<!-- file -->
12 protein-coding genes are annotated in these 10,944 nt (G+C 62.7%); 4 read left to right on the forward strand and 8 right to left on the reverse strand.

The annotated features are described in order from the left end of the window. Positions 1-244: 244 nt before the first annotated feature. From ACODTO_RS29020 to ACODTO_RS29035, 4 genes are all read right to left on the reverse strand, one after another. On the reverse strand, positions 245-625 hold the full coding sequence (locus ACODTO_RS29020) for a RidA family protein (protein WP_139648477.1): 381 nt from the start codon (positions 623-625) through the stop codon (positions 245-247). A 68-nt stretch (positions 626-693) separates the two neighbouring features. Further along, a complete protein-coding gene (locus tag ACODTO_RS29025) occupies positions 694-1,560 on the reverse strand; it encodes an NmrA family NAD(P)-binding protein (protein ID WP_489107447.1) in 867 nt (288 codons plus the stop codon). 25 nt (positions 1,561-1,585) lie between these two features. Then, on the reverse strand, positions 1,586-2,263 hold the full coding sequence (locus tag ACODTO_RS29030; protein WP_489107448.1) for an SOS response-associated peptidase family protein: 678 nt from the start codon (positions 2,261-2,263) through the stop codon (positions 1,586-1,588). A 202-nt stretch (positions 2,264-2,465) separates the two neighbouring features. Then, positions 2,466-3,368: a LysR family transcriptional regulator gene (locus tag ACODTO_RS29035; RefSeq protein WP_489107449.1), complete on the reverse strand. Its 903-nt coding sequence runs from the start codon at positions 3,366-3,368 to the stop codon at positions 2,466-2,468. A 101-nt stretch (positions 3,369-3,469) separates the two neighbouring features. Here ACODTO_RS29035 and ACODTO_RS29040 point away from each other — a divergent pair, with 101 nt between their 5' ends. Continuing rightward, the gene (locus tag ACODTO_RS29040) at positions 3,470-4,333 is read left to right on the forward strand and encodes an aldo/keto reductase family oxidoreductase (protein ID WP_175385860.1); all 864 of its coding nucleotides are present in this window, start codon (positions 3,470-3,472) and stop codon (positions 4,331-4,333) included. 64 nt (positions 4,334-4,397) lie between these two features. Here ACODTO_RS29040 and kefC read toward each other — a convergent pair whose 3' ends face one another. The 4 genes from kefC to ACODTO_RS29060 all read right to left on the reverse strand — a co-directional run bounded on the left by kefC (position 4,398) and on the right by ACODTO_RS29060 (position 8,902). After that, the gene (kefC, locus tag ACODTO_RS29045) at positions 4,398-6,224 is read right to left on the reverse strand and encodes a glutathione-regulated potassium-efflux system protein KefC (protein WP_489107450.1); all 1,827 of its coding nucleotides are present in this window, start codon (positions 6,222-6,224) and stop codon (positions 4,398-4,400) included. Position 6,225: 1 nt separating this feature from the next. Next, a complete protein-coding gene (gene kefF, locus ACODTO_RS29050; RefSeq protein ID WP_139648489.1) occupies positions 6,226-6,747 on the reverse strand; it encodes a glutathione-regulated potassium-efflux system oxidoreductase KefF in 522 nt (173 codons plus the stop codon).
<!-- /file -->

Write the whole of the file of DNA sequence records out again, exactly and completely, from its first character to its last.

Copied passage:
12 protein-coding genes are annotated in these 10,944 nt (G+C 62.7%); 4 read left to right on the forward strand and 8 right to left on the reverse strand.

The annotated features are described in order from the left end of the window. Positions 1-244: 244 nt before the first annotated feature. From ACODTO_RS29020 to ACODTO_RS29035, 4 genes are all read right to left on the reverse strand, one after another. On the reverse strand, positions 245-625 hold the full coding sequence (locus ACODTO_RS29020) for a RidA family protein (protein WP_139648477.1): 381 nt from the start codon (positions 623-625) through the stop codon (positions 245-247). A 68-nt stretch (positions 626-693) separates the two neighbouring features. Further along, a complete protein-coding gene (locus tag ACODTO_RS29025) occupies positions 694-1,560 on the reverse strand; it encodes an NmrA family NAD(P)-binding protein (protein ID WP_489107447.1) in 867 nt (288 codons plus the stop codon). 25 nt (positions 1,561-1,585) lie between these two features. Then, on the reverse strand, positions 1,586-2,263 hold the full coding sequence (locus tag ACODTO_RS29030; protein WP_489107448.1) for an SOS response-associated peptidase family protein: 678 nt from the start codon (positions 2,261-2,263) through the stop codon (positions 1,586-1,588). A 202-nt stretch (positions 2,264-2,465) separates the two neighbouring features. Then, positions 2,466-3,368: a LysR family transcriptional regulator gene (locus tag ACODTO_RS29035; RefSeq protein WP_489107449.1), complete on the reverse strand. Its 903-nt coding sequence runs from the start codon at positions 3,366-3,368 to the stop codon at positions 2,466-2,468. A 101-nt stretch (positions 3,369-3,469) separates the two neighbouring features. Here ACODTO_RS29035 and ACODTO_RS29040 point away from each other — a divergent pair, with 101 nt between their 5' ends. Continuing rightward, the gene (locus tag ACODTO_RS29040) at positions 3,470-4,333 is read left to right on the forward strand and encodes an aldo/keto reductase family oxidoreductase (protein ID WP_175385860.1); all 864 of its coding nucleotides are present in this window, start codon (positions 3,470-3,472) and stop codon (positions 4,331-4,333) included. 64 nt (positions 4,334-4,397) lie between these two features. Here ACODTO_RS29040 and kefC read toward each other — a convergent pair whose 3' ends face one another. The 4 genes from kefC to ACODTO_RS29060 all read right to left on the reverse strand — a co-directional run bounded on the left by kefC (position 4,398) and on the right by ACODTO_RS29060 (position 8,902). After that, the gene (kefC, locus tag ACODTO_RS29045) at positions 4,398-6,224 is read right to left on the reverse strand and encodes a glutathione-regulated potassium-efflux system protein KefC (protein WP_489107450.1); all 1,827 of its coding nucleotides are present in this window, start codon (positions 6,222-6,224) and stop codon (positions 4,398-4,400) included. Position 6,225: 1 nt separating this feature from the next. Next, a complete protein-coding gene (gene kefF, locus ACODTO_RS29050; RefSeq protein ID WP_139648489.1) occupies positions 6,226-6,747 on the reverse strand; it encodes a glutathione-regulated potassium-efflux system oxidoreductase KefF in 522 nt (173 codons plus the stop codon).